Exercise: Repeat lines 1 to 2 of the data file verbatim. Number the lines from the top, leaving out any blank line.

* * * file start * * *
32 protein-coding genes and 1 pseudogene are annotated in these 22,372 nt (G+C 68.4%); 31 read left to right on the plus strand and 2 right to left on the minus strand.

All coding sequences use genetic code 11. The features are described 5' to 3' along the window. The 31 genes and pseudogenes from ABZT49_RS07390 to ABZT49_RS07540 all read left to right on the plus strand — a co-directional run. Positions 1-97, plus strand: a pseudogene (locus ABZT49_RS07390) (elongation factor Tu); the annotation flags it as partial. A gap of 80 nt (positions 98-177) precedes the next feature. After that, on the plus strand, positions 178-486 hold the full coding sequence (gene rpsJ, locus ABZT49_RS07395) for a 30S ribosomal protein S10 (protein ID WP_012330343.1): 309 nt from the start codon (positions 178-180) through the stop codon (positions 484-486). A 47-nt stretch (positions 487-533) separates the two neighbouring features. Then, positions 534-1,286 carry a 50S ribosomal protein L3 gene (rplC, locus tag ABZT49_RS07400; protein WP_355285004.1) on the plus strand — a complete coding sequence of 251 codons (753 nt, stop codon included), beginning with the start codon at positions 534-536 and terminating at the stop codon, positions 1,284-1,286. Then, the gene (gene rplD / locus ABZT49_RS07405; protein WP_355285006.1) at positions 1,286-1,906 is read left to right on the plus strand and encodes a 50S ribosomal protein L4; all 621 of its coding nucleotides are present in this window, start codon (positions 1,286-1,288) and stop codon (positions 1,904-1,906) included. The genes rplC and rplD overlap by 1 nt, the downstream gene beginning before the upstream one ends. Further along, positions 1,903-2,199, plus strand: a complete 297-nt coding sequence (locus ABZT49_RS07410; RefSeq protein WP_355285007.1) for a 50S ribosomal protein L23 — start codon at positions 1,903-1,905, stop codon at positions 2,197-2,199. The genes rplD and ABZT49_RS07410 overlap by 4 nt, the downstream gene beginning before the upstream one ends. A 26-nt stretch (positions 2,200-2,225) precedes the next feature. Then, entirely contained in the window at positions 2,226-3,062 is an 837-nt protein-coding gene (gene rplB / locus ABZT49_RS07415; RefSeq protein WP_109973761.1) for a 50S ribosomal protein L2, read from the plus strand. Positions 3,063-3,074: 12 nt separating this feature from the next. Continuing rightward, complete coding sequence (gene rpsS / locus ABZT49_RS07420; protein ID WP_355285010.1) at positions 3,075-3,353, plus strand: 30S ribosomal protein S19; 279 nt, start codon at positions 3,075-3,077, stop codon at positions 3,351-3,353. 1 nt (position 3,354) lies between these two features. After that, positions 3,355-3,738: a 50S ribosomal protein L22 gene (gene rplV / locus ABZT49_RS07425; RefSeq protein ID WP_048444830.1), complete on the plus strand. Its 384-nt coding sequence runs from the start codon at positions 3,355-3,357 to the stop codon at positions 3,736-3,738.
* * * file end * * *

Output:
32 protein-coding genes and 1 pseudogene are annotated in these 22,372 nt (G+C 68.4%); 31 read left to right on the plus strand and 2 right to left on the minus strand.

All coding sequences use genetic code 11. The features are described 5' to 3' along the window. The 31 genes and pseudogenes from ABZT49_RS07390 to ABZT49_RS07540 all read left to right on the plus strand — a co-directional run. Positions 1-97, plus strand: a pseudogene (locus ABZT49_RS07390) (elongation factor Tu); the annotation flags it as partial. A gap of 80 nt (positions 98-177) precedes the next feature. After that, on the plus strand, positions 178-486 hold the full coding sequence (gene rpsJ, locus ABZT49_RS07395) for a 30S ribosomal protein S10 (protein ID WP_012330343.1): 309 nt from the start codon (positions 178-180) through the stop codon (positions 484-486). A 47-nt stretch (positions 487-533) separates the two neighbouring features. Then, positions 534-1,286 carry a 50S ribosomal protein L3 gene (rplC, locus tag ABZT49_RS07400; protein WP_355285004.1) on the plus strand — a complete coding sequence of 251 codons (753 nt, stop codon included), beginning with the start codon at positions 534-536 and terminating at the stop codon, positions 1,284-1,286. Then, the gene (gene rplD / locus ABZT49_RS07405; protein WP_355285006.1) at positions 1,286-1,906 is read left to right on the plus strand and encodes a 50S ribosomal protein L4; all 621 of its coding nucleotides are present in this window, start codon (positions 1,286-1,288) and stop codon (positions 1,904-1,906) included. The genes rplC and rplD overlap by 1 nt, the downstream gene beginning before the upstream one ends. Further along, positions 1,903-2,199, plus strand: a complete 297-nt coding sequence (locus ABZT49_RS07410; RefSeq protein WP_355285007.1) for a 50S ribosomal protein L23 — start codon at positions 1,903-1,905, stop codon at positions 2,197-2,199. The genes rplD and ABZT49_RS07410 overlap by 4 nt, the downstream gene beginning before the upstream one ends. A 26-nt stretch (positions 2,200-2,225) precedes the next feature. Then, entirely contained in the window at positions 2,226-3,062 is an 837-nt protein-coding gene (gene rplB / locus ABZT49_RS07415; RefSeq protein WP_109973761.1) for a 50S ribosomal protein L2, read from the plus strand. Positions 3,063-3,074: 12 nt separating this feature from the next. Continuing rightward, complete coding sequence (gene rpsS / locus ABZT49_RS07420; protein ID WP_355285010.1) at positions 3,075-3,353, plus strand: 30S ribosomal protein S19; 279 nt, start codon at positions 3,075-3,077, stop codon at positions 3,351-3,353. 1 nt (position 3,354) lies between these two features. After that, positions 3,355-3,738: a 50S ribosomal protein L22 gene (gene rplV / locus ABZT49_RS07425; RefSeq protein ID WP_048444830.1), complete on the plus strand. Its 384-nt coding sequence runs from the start codon at positions 3,355-3,357 to the stop codon at positions 3,736-3,738.